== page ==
Students Forced to Find Love in Greeks or On-line

Student Life IN REVIEW

Teams of Harvard students have triumphed in the William Lowell Putnam Mathematical competition 12 times in the last 14 years, but when it comes to leading a healthy social life, Harvard students may have to bow to their peers at other schools.

A Crimson Poll conducted in January found that close to 40 percent of Harvard students have never dated someone for more than one week. Even some members of the faculty are concerned.

"You guys are extremely bright. That is often, right into adolescence and even adulthood, related to social retardation," said Secretary of the Faculty John B. Fox '59 in an interview with The Crimson earlier this year.

Harvard is not a school known for its social events and parties--which are often forced to end at the early hour of 1 a.m., when parties at other schools are reportedly just getting started.

"I think that the student body is a little too driven and doesn't take enough time to enjoy the finer points in life," says William A. Sokol '00.


A year that has seen the hopes for a campus student center dashed and several final clubs close to guests would seem to promise a bleak social scene. But due to student innovation, and in some cases predilection for facts and figures, social opportunities at Harvard this year have expanded into new arenas.


"Someone likes you!" begins a missive now familiar on the FAS network.

Before, the only way that love-struck Harvard students could find out if their love had a mutual attraction was to ask--and risk humiliation and rejection.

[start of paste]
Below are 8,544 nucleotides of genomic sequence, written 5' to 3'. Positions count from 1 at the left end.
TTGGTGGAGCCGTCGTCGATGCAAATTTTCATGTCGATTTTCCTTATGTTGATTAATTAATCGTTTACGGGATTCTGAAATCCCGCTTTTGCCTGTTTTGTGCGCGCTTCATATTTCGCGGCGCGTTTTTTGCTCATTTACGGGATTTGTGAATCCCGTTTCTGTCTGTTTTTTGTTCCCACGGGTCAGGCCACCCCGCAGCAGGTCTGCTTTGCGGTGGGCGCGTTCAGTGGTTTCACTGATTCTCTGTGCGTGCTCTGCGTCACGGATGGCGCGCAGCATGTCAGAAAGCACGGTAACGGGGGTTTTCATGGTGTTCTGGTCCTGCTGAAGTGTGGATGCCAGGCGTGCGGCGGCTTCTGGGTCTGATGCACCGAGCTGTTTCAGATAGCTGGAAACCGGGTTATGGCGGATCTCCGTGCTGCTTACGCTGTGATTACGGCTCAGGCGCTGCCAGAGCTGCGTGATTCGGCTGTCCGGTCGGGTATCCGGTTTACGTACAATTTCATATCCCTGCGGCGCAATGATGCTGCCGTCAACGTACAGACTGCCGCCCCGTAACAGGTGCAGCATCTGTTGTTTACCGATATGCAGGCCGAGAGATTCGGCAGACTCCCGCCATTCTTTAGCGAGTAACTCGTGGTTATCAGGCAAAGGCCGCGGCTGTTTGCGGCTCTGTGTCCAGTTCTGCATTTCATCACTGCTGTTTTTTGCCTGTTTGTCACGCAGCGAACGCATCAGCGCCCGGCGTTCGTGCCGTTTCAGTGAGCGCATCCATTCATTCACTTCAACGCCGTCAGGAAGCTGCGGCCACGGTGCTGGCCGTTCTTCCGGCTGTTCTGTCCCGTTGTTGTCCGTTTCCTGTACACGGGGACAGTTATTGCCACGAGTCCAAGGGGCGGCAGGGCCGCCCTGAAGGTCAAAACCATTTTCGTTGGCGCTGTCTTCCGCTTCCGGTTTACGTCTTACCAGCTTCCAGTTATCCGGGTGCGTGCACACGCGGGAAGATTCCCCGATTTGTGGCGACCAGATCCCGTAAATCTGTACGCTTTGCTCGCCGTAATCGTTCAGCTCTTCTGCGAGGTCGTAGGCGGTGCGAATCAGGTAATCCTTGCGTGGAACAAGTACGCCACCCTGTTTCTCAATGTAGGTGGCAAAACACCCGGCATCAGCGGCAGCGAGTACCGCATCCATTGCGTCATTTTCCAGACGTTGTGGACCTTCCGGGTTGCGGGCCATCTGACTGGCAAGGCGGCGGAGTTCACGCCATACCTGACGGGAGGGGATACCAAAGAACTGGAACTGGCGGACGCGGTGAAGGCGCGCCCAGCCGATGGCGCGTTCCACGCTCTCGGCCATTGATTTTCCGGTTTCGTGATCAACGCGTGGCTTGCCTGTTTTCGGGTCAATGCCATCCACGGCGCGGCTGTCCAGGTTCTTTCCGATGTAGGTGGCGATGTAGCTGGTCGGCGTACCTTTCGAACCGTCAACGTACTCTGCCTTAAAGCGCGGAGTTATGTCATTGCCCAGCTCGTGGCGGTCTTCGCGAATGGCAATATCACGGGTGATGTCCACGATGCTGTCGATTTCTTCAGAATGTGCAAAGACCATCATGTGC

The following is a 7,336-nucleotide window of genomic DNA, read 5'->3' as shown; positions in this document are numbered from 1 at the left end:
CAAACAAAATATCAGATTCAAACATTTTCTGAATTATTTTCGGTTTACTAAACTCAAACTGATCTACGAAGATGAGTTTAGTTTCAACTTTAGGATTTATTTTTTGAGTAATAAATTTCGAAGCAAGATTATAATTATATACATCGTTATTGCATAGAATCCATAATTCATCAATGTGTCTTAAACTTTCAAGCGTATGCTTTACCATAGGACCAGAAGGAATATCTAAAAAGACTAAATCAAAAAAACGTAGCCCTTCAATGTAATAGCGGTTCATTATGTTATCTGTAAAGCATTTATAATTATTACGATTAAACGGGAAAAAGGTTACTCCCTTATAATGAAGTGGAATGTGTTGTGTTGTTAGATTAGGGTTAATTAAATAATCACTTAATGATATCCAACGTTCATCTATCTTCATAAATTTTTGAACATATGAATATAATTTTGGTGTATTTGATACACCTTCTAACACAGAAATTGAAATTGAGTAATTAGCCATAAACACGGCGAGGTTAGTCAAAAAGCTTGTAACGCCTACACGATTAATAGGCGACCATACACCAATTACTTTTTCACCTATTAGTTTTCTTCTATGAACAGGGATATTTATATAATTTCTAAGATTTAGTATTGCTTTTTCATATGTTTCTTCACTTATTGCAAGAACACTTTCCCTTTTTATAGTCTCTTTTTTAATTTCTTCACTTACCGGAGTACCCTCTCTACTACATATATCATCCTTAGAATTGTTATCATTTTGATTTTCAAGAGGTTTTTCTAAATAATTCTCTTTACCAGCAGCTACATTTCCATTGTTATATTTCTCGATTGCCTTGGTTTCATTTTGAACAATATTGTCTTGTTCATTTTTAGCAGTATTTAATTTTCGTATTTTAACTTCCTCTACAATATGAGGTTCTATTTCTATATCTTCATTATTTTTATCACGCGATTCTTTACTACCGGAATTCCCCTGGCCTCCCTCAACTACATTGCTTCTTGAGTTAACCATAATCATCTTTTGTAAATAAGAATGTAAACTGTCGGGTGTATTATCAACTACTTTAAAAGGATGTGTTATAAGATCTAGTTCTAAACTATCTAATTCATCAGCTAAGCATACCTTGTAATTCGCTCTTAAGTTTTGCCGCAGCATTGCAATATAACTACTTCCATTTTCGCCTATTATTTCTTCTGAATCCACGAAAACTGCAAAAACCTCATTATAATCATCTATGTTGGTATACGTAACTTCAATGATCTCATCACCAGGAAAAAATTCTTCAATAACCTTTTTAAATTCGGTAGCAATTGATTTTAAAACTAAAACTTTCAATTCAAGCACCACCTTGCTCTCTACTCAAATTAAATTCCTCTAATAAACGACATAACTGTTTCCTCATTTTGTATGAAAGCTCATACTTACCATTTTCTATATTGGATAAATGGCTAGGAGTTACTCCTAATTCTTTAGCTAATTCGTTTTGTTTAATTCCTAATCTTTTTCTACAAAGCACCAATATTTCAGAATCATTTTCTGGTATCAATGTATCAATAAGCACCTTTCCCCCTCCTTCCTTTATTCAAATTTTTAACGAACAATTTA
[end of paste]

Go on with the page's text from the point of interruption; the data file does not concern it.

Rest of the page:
Datesite circumvents those awkward moments. Users go to, and type in the names and e-mail addresses of up to seven crushes. Datesite then sends those seven people an anonymous e-mail urging them to register the names of the people who they like. If two people match up, Datesite notifies the lucky couple. If they don't, no one is the wiser.

"It's good because you can find out if someone likes you without fear of being rejected or ruining a friendship," says Datesite co-creator Edward S. Baker '01.

The affably named "Datesite Docs," Baker, Arthur E. Koski-Karell '01, Jacob E. Fleming '01, and Joshua J. Wilske '01, are Winthrop House roommates who now spend much of their time maintaining and expanding Datesite. The Docs say they came up with their idea in early November.

"We were all sitting around having dinner, trying to think of a Web page to make, and we thought this would be kind of fun," Baker says.


Datesite mania spread around Harvard soon after the site was launched in time for Valentine's Day. Twelve hundred Harvard students--almost a quarter of the College--registered to use Datesite during its first two weeks of operation, and the site quickly produced 175 matches. Baker also said that his site has seen "significant growth" among MIT students.

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